Scientists and collaborators at the Van Andel Institute have identified a key part of the mechanism that processes genetic information before it is passed from parents to their children.

The results published today in the journal Science advancesThe new light sheds light on genomic imprinting, a basic biological process in which a gene from one parent is turned off while a copy from the other parent remains active. Errors in the printing process are linked to a range of diseases, such as the rare Silver Russell syndrome, as well as some types of cancer and diabetes.

Good temperament is critical to lifelong health, but despite its importance, we still lack a complete understanding of the factors that regulate this vital process. Our findings reveal the RNA mechanism that governs imprinting creation and explain why it differs between parents.”

Szabo Biroska, PhD, study author, associate professor at VAI

Our genetic information is encoded in DNA, a long, winding molecule that’s tightly packed to make up 23 pairs of chromosomes, half of which come from the father and half from the mother. Sperm and eggs contain only one 23 chromosomes -; Half of the genetic material needed for life. During fertilization, each contributes its half, resulting in a zygote containing a full set of 23 pairs of chromosomes.

But not all of the instructions in DNA are necessary at the same time or in the same places. This is where epigenetics comes into play. Epigenetic mechanisms suspend DNA with special chemical tags called methyl groups, which tell specific genes when they are active and when they are silent; All without changing the DNA sequence itself.

Imprinting occurs when methyl groups are added to specific genes during the formation of a sperm or egg. This, in turn, is important for determining which parental version of this gene is expressed in the offspring.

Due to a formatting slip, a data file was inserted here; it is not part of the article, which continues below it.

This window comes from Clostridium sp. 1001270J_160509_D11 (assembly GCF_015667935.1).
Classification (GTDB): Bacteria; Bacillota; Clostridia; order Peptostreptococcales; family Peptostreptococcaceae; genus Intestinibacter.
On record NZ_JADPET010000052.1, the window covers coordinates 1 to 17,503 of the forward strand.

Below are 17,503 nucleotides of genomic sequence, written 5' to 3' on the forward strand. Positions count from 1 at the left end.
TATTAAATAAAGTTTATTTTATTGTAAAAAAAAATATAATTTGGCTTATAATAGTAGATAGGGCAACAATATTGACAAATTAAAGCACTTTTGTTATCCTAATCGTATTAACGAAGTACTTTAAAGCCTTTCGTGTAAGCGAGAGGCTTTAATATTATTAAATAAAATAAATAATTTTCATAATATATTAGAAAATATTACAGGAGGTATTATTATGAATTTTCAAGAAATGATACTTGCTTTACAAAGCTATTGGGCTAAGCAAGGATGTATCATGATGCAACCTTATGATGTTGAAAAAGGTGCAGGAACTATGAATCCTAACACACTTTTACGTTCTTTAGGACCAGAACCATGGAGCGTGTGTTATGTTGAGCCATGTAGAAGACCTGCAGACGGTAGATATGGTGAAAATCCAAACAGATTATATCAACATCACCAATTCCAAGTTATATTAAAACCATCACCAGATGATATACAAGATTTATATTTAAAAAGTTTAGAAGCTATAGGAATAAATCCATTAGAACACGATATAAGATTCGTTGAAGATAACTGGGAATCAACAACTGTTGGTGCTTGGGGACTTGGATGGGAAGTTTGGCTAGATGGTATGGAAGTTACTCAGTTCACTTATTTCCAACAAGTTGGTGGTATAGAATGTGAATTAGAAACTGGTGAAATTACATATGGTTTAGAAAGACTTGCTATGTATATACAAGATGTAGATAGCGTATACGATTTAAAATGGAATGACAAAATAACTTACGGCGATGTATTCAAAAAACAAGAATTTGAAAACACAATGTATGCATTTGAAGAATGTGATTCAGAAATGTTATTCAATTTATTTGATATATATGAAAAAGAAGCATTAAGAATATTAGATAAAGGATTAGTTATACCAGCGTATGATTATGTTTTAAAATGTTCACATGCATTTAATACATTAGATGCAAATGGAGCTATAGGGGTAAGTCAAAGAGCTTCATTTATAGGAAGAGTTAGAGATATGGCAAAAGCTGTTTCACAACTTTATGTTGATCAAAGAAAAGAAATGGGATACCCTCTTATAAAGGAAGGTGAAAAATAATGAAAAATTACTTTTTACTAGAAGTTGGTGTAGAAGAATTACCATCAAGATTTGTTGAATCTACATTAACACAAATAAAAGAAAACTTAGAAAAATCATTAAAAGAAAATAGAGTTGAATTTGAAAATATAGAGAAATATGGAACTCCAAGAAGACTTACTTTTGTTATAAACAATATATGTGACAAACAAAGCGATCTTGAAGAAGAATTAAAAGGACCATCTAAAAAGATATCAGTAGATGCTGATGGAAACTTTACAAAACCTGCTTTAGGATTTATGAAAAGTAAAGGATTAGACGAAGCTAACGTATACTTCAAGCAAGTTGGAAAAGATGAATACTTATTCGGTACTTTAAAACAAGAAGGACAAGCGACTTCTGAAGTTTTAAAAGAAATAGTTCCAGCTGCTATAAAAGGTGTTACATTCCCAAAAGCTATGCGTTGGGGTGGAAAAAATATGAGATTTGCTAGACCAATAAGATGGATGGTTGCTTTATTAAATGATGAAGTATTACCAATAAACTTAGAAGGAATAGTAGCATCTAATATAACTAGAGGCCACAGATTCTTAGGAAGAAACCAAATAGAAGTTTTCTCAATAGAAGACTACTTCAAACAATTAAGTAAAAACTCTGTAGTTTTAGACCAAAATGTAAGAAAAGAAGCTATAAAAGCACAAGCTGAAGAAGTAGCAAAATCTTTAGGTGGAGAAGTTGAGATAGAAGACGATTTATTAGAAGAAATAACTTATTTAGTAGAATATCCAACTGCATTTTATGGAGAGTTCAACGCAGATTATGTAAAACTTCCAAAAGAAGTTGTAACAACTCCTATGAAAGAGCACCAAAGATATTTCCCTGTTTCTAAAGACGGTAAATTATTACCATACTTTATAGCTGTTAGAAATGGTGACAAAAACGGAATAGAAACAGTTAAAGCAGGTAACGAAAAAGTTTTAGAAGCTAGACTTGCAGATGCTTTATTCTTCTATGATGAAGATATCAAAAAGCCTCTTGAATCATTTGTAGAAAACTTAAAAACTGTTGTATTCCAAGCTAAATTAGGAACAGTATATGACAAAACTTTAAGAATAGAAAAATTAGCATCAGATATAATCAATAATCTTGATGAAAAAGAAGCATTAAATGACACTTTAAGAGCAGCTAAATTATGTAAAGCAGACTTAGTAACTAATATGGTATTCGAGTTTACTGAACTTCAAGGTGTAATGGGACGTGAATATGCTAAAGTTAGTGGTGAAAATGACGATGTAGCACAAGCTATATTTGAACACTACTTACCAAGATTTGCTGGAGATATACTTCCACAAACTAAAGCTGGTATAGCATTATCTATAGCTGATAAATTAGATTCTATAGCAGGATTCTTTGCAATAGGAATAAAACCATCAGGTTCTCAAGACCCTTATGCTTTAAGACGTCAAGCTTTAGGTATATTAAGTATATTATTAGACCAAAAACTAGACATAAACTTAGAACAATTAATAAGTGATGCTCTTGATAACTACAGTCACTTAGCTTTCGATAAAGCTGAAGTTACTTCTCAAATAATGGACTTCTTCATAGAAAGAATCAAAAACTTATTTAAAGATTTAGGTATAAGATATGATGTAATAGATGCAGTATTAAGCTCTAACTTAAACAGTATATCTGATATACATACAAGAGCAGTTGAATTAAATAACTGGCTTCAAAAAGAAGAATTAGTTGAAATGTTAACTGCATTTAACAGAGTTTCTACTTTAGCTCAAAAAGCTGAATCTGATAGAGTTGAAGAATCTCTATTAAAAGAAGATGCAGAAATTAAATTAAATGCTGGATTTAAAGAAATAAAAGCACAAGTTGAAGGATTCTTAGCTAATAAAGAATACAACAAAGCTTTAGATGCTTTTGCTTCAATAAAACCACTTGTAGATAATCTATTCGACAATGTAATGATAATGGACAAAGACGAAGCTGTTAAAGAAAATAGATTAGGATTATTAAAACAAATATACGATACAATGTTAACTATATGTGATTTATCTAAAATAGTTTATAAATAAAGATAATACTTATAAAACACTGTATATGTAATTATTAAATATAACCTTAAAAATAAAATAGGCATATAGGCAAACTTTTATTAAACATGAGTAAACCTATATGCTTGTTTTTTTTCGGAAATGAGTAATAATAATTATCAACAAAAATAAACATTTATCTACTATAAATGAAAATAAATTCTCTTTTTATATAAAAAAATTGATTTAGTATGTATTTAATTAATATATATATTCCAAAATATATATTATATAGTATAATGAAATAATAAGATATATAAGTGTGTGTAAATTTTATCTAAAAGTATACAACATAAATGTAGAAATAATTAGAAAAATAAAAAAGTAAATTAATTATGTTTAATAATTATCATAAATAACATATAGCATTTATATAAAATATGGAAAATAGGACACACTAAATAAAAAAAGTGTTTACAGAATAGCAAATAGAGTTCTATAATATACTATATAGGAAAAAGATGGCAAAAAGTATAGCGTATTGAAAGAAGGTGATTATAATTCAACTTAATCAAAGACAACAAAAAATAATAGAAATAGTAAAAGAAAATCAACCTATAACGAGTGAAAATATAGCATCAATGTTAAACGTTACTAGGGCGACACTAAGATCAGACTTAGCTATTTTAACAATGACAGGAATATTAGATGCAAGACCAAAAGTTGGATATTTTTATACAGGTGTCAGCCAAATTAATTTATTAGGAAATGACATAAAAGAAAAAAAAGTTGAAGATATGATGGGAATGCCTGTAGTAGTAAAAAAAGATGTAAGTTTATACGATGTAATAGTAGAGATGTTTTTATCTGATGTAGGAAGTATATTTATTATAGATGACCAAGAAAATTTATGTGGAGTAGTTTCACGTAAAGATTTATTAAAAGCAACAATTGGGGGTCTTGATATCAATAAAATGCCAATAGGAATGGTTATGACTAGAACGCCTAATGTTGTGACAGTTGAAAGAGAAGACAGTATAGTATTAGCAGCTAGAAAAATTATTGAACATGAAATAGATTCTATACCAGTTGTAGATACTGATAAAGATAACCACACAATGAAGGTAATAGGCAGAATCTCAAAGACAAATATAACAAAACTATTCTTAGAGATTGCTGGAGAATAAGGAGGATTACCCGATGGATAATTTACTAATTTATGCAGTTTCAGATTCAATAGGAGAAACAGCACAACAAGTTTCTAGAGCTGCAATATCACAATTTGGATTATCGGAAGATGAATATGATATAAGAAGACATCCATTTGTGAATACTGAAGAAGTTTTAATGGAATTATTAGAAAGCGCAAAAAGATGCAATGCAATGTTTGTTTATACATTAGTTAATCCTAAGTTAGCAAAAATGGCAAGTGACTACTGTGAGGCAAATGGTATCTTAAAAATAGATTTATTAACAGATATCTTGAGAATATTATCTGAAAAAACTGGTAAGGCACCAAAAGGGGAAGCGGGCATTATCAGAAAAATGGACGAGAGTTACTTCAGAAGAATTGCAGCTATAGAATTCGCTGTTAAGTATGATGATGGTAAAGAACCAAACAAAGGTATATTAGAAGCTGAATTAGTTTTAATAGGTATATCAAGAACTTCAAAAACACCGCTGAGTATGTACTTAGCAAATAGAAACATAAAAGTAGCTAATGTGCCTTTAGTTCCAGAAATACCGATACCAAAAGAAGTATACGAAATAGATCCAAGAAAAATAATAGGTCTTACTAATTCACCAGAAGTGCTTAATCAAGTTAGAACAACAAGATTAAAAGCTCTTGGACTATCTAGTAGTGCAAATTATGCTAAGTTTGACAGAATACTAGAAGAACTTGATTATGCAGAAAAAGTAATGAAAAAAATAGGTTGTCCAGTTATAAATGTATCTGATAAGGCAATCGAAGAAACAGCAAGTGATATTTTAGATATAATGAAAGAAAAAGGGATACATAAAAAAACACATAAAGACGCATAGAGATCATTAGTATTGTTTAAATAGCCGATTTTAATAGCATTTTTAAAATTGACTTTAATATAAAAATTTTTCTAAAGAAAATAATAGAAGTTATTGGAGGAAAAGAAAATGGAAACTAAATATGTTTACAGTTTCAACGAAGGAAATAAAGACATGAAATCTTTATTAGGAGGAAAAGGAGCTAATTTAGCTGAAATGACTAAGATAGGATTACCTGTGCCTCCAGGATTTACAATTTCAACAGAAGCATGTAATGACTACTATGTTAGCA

In order to better understand the processes that govern imprinting, Szabo and colleagues focused on the imprinting control region of DNA that regulates imprinting. Igf2 gene. Igf2 It plays key roles in fetal development and is only active on the chromosome inherited from the father. Very little methylation Internet Governance Forum2 The zonule of control in humans can lead to Silver Russell syndrome, which is characterized by reduced growth and an increased risk of metabolic disease.

“if it was Internet Governance Forum2 “The control region of the gene imprinting from the father is not methylated, and that can lead to disease,” Szabo said.

Using genetic models and in-depth genetic sequencing, the team found that methylation of L Igf2 The paternally inherited DNA control region undergoes a basic RNA-based process in the male germline.

“We previously found that RNA passes similarly through other imprinted regions with a paternal marker in male germ cells, suggesting that this same process is generally true for paternal imprinting,” Szabo said. “These results indicate a process that is applicable on a larger scale, which is exciting and will need to be confirmed in subsequent studies.”

Other authors include Ji Liao, Ph.D., Chen Fu, Ph.D., Evan Vanderkolk, Brianna M. Bucher, and Ken H. Lau, Ph.D., from VAI; Sangmin Song of the City of Hope Cancer Center; and Samuel Joscott, Ph.D., and Julie Brindamore, Ph.D., of the University of Montreal.


Van Andel Research Institute

Journal reference:

Liao, J., et al. (2023) Establishment of the paternal methylation imprint in the control region of the H19/Igf2 imprint. Science advances.

(markers for translation)genetic

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